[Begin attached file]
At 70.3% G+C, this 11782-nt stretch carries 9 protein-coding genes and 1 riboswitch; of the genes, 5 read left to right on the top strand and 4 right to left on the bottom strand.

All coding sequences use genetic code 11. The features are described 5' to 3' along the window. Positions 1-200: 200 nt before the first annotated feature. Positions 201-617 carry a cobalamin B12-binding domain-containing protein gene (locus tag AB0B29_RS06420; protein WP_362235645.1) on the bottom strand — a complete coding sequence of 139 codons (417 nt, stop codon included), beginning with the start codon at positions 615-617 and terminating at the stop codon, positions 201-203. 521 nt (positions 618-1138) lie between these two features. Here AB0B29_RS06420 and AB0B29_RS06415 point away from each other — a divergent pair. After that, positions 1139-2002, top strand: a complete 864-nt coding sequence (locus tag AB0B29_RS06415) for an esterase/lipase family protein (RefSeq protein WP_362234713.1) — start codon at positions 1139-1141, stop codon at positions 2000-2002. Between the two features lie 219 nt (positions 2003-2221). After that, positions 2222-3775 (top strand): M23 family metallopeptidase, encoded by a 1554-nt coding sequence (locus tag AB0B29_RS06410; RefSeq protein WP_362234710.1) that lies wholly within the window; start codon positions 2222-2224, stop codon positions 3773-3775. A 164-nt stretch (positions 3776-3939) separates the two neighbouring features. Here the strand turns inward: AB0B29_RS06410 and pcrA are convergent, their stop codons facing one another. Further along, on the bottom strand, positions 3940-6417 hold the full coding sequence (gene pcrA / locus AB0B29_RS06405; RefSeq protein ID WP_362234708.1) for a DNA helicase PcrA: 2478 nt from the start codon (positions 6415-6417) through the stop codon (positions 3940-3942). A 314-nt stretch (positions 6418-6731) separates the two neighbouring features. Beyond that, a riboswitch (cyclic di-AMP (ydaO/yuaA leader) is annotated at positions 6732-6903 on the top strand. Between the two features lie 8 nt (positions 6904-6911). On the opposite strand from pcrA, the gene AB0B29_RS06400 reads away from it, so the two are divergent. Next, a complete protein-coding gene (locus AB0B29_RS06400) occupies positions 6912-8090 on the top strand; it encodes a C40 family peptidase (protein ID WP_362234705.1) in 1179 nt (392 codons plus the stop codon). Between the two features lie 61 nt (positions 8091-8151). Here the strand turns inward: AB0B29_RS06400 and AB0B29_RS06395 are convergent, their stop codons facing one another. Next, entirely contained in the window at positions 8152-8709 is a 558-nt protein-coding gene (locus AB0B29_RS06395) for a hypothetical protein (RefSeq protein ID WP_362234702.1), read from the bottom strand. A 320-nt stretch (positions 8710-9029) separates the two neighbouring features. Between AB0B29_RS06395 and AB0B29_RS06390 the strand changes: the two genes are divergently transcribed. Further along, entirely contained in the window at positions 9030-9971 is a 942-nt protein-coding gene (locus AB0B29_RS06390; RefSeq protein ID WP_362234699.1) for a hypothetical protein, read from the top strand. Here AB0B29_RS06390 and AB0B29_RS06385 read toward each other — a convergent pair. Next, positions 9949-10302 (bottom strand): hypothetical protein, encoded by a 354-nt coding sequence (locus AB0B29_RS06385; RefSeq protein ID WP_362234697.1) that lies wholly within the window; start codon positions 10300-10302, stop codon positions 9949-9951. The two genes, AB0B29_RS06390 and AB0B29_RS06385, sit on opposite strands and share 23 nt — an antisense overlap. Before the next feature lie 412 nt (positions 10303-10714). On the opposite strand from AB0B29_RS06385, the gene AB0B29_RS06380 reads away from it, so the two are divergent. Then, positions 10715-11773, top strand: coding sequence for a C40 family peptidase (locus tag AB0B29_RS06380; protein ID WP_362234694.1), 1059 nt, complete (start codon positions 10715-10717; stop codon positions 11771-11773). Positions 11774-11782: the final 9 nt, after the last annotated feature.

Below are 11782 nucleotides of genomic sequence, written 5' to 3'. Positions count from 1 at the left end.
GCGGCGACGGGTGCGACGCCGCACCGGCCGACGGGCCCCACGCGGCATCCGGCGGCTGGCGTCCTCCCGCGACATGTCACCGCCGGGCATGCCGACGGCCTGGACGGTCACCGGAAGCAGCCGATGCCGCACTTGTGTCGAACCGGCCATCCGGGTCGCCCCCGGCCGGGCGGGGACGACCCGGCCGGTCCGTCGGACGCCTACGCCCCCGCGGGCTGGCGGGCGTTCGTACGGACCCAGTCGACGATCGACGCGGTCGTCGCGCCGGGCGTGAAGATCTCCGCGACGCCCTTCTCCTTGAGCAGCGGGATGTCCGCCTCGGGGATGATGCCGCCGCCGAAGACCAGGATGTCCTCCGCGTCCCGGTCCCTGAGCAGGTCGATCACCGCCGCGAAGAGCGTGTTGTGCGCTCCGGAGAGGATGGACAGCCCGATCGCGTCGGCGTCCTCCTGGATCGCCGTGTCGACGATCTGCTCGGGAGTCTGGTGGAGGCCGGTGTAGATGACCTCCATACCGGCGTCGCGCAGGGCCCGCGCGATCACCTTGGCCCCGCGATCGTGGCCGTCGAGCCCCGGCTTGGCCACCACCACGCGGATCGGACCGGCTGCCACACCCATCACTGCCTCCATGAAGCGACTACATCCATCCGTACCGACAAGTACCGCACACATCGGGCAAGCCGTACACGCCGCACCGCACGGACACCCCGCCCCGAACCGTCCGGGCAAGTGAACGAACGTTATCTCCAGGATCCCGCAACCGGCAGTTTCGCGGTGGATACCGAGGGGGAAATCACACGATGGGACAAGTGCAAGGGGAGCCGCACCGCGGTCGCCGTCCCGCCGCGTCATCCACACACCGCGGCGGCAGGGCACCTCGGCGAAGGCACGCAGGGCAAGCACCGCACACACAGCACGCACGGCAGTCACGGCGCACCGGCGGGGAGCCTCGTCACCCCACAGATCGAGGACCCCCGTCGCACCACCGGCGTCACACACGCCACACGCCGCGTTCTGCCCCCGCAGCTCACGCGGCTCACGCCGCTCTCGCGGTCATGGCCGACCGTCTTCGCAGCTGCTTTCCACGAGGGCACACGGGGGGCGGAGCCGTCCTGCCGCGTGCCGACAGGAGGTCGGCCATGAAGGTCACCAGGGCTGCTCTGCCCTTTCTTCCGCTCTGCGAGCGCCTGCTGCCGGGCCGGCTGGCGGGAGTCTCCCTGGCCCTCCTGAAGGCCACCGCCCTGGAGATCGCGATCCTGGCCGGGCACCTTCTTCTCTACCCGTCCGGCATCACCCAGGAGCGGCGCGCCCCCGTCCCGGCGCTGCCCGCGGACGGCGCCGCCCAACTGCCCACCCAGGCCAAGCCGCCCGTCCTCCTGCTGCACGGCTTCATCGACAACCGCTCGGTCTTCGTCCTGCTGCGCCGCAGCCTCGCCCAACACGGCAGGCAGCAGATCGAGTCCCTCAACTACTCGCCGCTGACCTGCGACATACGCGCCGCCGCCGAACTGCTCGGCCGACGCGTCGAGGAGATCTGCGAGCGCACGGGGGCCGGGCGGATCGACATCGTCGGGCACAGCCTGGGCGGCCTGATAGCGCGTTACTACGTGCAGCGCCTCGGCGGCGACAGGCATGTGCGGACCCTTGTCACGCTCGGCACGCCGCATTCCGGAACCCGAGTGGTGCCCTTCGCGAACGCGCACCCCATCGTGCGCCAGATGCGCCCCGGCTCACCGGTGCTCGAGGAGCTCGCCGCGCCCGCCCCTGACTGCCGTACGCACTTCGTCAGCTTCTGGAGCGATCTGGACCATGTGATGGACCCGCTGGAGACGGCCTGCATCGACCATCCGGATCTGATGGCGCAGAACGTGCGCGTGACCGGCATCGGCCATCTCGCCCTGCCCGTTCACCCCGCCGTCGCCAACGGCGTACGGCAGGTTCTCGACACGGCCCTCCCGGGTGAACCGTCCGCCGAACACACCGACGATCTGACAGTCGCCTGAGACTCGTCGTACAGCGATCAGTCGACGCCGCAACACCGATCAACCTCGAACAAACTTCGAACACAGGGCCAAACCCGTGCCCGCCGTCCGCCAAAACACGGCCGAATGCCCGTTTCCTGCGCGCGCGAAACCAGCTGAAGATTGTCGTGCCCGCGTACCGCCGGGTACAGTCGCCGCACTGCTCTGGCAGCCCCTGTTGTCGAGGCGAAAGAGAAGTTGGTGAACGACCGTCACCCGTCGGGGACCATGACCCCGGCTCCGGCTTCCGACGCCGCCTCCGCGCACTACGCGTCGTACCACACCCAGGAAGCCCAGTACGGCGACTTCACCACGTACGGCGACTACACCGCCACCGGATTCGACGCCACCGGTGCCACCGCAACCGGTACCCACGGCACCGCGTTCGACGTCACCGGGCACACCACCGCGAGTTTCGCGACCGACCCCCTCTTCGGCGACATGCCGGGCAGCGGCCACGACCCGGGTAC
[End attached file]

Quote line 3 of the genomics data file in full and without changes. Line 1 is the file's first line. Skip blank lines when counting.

Below are 11782 nucleotides of genomic sequence, written 5' to 3'. Positions count from 1 at the left end.